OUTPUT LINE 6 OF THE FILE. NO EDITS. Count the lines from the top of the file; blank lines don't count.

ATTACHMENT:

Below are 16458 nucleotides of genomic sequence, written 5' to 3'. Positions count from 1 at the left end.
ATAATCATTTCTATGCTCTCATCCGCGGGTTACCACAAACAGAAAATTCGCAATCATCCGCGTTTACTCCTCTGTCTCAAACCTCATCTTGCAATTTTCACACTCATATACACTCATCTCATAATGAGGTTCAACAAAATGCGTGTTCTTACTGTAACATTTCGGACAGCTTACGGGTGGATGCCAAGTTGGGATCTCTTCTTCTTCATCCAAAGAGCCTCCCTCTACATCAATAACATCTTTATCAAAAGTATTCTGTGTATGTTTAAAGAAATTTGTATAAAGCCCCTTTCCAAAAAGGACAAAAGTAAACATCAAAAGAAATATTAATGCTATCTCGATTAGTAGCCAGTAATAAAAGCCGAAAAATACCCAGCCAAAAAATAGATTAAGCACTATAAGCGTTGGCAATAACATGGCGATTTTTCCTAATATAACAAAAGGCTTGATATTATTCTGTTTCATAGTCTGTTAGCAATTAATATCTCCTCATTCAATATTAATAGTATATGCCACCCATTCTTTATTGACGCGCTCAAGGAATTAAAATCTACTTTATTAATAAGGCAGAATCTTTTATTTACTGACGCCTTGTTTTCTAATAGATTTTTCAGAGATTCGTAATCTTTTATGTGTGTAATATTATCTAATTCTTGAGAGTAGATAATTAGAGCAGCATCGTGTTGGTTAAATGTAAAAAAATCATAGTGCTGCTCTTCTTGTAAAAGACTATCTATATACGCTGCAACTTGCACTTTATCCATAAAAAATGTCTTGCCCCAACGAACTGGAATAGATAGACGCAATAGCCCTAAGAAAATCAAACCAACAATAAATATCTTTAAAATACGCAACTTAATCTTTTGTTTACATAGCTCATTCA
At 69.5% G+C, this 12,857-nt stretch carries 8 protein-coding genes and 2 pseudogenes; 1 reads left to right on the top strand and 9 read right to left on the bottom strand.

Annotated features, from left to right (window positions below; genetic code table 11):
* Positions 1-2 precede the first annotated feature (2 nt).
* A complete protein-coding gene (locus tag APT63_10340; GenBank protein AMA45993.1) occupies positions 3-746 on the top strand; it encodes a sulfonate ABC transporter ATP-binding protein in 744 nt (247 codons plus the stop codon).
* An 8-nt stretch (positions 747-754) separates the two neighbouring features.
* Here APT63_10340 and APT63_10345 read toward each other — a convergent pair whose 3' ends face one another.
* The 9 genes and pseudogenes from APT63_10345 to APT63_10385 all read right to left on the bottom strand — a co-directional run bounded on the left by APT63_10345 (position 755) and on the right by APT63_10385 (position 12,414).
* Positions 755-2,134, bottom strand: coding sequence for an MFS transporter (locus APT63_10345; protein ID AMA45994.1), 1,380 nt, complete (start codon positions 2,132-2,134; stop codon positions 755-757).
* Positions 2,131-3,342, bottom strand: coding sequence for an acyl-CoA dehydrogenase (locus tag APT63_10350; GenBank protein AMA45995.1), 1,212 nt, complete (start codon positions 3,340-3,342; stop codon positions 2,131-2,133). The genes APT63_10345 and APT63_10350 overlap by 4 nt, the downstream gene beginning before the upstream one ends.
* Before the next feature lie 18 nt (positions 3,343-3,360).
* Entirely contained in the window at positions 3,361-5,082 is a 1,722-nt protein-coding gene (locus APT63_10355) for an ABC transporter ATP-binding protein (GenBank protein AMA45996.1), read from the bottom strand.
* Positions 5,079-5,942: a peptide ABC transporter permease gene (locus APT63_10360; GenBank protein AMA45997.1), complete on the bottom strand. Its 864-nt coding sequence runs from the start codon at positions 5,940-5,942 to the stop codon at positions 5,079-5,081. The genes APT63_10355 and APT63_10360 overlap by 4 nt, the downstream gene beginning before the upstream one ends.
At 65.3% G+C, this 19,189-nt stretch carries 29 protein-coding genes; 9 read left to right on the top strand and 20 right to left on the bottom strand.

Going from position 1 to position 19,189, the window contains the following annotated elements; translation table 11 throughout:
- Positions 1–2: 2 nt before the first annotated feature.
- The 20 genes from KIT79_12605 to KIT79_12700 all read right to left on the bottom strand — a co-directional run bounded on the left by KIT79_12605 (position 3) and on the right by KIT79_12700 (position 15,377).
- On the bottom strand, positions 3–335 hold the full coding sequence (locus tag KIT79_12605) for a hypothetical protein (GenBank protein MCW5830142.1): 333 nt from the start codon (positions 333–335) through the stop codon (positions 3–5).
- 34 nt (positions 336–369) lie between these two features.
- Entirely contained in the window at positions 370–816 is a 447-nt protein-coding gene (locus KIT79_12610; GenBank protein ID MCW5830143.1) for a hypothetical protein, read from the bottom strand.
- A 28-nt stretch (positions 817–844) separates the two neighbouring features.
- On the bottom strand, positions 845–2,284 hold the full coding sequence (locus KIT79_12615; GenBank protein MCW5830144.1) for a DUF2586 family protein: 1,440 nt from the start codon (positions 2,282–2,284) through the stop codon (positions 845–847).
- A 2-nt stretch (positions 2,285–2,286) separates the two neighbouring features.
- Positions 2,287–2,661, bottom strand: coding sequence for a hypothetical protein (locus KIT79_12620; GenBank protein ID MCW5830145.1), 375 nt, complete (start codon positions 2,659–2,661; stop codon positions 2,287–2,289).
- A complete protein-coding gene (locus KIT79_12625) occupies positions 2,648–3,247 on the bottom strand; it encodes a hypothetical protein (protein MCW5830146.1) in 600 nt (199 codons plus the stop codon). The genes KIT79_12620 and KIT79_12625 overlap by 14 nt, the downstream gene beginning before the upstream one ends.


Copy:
* A complete protein-coding gene (locus tag APT63_10340; GenBank protein AMA45993.1) occupies positions 3-746 on the top strand; it encodes a sulfonate ABC transporter ATP-binding protein in 744 nt (247 codons plus the stop codon).